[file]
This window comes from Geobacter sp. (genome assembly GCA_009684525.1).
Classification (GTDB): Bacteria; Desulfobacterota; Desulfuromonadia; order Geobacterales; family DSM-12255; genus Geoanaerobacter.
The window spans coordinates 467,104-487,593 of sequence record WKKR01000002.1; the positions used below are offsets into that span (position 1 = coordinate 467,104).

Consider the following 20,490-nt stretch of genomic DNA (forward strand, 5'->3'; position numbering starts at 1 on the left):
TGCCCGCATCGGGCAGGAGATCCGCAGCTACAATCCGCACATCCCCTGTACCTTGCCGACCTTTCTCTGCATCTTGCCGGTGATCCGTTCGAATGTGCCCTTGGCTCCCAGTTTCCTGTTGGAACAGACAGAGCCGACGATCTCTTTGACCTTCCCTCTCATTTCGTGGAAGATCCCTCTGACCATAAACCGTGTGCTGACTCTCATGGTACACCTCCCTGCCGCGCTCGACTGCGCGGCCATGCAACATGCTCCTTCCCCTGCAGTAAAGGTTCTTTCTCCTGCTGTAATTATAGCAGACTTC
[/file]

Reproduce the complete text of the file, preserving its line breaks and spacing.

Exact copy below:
This window comes from Geobacter sp. (genome assembly GCA_009684525.1).
Classification (GTDB): Bacteria; Desulfobacterota; Desulfuromonadia; order Geobacterales; family DSM-12255; genus Geoanaerobacter.
The window spans coordinates 467,104-487,593 of sequence record WKKR01000002.1; the positions used below are offsets into that span (position 1 = coordinate 467,104).

Consider the following 20,490-nt stretch of genomic DNA (forward strand, 5'->3'; position numbering starts at 1 on the left):
TGCCCGCATCGGGCAGGAGATCCGCAGCTACAATCCGCACATCCCCTGTACCTTGCCGACCTTTCTCTGCATCTTGCCGGTGATCCGTTCGAATGTGCCCTTGGCTCCCAGTTTCCTGTTGGAACAGACAGAGCCGACGATCTCTTTGACCTTCCCTCTCATTTCGTGGAAGATCCCTCTGACCATAAACCGTGTGCTGACTCTCATGGTACACCTCCCTGCCGCGCTCGACTGCGCGGCCATGCAACATGCTCCTTCCCCTGCAGTAAAGGTTCTTTCTCCTGCTGTAATTATAGCAGACTTC